Is there any channel demand that is peculiar to India and is not seen in countries outside India?
At the macro level there is not much of a difference. But a deeper analysis points to the fact that there is a skew towards low- cost platforms and high solutions are very limited. But overall I don’t see any difference.Â
What do you think are the strengths of the Indian channel?
I would say that we have a fairly strong organization. We have a good geographical spread and our relationship with the multinationals, global vendors and supply chain managers is very strong. And in many cases, we are their number one customer worldwide and this gives us leverage. It is a very profitable business.
I think we have people who understand the business very well. They not only know how to operate well, but also how to avoid problems.
The Indian channel partners are typically unhappy about margins. What is Ingram’s story?
The global vendors have in the recent past been taking away a lot of their rebates, discounts and funds away from channels. So basically it means that prices have gone up. They compensate everybody in the value chain by becoming more efficient; carrying less inventory, but the problem is that margins in this business are very slim.
Customers do not want to pay anymore if they do not perceive any value. Lets say a box that moves through the channel and gets touched many times, but there is no reason to touch it and it is just moving it from one distribution center to another, then the customer is not going to pay for the additional cost that comes with this. And in many cases the second tier doesn’t have a need to take in the boxes from the distributor to keep them at their own premises.
Is there any thing that Ingram Micro is doing to keep the margins healthy?
We keep lowering our costs as a percentage of the revenue. And we keep improving our information systems infrastructure. We keep looking for ways to get a different type of interaction with the channels. For example, with e-commerce infrastructure in place, you can get tactical information, you can get pricing information, you can get order status from the Web. You don’t have to go for call centers anymore and a call center is a lot more expensive than a website.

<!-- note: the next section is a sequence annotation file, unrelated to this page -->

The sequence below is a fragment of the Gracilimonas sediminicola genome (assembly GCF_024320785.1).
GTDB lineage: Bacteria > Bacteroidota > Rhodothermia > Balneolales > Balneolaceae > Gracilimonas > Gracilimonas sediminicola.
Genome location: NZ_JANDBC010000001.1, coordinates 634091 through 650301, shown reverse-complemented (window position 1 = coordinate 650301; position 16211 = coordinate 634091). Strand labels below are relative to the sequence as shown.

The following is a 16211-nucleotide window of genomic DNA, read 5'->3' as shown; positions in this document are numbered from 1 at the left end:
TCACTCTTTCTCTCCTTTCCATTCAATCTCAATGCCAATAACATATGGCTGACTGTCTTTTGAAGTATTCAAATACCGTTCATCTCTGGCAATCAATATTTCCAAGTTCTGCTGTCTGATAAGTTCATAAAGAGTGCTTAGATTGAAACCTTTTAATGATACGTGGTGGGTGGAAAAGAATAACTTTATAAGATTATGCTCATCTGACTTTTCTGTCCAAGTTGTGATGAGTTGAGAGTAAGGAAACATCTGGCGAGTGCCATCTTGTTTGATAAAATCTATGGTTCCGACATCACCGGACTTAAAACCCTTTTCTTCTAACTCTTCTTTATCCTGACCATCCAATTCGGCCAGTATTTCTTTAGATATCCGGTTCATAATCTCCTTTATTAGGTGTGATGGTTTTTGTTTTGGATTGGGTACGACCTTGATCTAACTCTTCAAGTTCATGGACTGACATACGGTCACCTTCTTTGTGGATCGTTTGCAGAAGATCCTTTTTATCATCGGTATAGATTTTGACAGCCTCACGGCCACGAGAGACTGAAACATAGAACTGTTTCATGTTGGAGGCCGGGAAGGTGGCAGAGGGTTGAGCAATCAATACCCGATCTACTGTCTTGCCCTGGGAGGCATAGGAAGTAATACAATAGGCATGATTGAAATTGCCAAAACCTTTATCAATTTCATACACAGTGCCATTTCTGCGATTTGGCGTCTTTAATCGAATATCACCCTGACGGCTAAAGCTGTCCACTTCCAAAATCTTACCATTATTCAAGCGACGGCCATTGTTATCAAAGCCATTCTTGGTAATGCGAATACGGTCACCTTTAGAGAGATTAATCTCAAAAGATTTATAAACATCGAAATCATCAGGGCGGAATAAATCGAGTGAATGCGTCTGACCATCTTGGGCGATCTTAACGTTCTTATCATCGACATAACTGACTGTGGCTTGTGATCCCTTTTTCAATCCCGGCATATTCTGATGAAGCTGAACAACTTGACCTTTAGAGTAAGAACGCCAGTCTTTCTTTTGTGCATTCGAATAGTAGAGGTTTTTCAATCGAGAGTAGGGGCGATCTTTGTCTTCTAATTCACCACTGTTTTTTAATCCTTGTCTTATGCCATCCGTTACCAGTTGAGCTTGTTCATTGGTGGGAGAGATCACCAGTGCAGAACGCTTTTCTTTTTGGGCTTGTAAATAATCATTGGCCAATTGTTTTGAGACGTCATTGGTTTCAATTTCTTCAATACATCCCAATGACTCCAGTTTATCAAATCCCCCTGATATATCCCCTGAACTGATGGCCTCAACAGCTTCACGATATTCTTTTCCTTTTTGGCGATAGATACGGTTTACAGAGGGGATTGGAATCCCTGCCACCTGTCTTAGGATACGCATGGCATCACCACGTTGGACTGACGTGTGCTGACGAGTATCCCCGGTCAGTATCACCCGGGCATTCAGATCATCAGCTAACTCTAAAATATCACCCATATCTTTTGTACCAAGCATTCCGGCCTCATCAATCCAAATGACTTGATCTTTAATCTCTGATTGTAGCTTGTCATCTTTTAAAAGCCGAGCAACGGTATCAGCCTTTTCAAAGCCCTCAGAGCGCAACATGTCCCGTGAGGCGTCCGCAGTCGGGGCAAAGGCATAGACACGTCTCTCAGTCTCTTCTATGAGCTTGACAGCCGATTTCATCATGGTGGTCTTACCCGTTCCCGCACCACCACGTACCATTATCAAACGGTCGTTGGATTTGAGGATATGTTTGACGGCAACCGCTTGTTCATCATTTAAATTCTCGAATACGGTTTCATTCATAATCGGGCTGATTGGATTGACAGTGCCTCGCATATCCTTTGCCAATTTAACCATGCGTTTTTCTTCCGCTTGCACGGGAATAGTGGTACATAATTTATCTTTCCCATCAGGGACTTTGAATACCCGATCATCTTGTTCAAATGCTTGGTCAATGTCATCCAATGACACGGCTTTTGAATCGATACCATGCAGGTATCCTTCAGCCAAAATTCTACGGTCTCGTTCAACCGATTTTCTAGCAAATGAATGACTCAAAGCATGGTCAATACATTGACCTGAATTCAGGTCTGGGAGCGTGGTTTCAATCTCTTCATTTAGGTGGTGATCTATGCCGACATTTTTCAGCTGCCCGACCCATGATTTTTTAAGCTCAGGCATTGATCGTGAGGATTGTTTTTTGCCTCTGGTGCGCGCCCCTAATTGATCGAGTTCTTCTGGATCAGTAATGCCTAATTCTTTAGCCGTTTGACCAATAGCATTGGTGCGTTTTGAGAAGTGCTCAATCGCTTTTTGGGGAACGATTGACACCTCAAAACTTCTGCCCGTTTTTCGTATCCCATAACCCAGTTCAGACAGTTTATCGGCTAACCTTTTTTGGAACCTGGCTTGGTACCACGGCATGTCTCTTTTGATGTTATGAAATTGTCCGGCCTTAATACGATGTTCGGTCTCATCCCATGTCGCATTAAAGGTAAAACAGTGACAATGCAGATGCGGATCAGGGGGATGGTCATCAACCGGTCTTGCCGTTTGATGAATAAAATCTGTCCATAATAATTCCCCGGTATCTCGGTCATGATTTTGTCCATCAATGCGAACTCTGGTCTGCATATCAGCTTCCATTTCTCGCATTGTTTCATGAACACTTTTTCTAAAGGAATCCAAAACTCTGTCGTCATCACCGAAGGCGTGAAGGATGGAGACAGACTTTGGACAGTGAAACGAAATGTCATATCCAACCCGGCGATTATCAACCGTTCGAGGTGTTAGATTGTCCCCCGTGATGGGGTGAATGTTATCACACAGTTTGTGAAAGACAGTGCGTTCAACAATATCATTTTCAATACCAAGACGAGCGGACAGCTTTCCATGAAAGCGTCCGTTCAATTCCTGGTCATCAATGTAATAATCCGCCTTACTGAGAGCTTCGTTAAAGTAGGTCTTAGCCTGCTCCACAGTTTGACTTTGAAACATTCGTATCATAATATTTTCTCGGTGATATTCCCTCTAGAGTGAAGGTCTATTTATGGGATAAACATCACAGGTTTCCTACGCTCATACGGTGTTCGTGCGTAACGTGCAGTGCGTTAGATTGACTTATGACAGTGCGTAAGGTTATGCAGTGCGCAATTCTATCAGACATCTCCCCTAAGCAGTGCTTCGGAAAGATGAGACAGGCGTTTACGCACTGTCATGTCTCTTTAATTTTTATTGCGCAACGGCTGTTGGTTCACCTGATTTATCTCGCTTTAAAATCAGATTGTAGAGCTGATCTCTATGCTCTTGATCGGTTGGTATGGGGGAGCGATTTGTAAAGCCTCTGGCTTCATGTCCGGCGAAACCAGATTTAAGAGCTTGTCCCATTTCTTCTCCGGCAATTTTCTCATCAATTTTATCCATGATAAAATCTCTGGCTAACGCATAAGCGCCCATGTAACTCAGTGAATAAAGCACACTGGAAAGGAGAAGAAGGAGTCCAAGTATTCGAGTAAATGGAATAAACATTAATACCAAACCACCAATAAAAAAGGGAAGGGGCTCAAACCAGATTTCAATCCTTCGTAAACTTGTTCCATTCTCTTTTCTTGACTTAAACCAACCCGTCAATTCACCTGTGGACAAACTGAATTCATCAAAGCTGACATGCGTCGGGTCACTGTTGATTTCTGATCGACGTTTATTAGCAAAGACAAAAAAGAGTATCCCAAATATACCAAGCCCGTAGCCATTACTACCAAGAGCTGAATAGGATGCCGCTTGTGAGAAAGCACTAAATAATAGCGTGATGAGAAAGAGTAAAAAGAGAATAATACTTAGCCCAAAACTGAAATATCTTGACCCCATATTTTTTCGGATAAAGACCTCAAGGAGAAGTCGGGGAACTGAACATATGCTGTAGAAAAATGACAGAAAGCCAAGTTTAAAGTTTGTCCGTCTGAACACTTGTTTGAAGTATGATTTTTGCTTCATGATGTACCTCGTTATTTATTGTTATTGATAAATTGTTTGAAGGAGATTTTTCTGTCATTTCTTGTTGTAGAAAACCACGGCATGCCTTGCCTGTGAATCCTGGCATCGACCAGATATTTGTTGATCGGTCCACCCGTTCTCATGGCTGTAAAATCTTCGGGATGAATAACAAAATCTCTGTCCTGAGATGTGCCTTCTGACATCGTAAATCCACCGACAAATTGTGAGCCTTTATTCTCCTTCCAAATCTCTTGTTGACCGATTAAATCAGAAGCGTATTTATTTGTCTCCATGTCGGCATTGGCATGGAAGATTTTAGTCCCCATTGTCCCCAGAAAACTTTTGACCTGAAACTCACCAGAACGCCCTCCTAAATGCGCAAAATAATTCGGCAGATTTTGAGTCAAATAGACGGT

What are you doing to ward off the threat of the Internet?
For us the Internet presents an opportunity and we are using it to the best possible extent. So, what one needs to do here is change. And if you don’t know how the technology can be used to the advantage of your business then the threat does exist. But if it is integrated into the business it will benefit the business. We are doing a lot of work in developing an architecture for the future.
What is Ingram Micro doing to see that the reseller moves up the value chain?
I will give you one example. We are currently experimenting with something like this in Singapore and see if we can move it in other territories. We are trying to help partners to bundle complete solutions around servers, whether they are Intel servers or Unix servers. For this we are doing a lot of training. We are setting up a number of training centers around Singapore to educate resellers and move them up in the value chain. If all this works well, up to now it is, we will start getting our India enterprise systems people linked to that and take whatever makes sense or change it and apply it to the India market. So helping partners move up the value chain is an area of prime focus for us.
Mohit Chhabra in Agra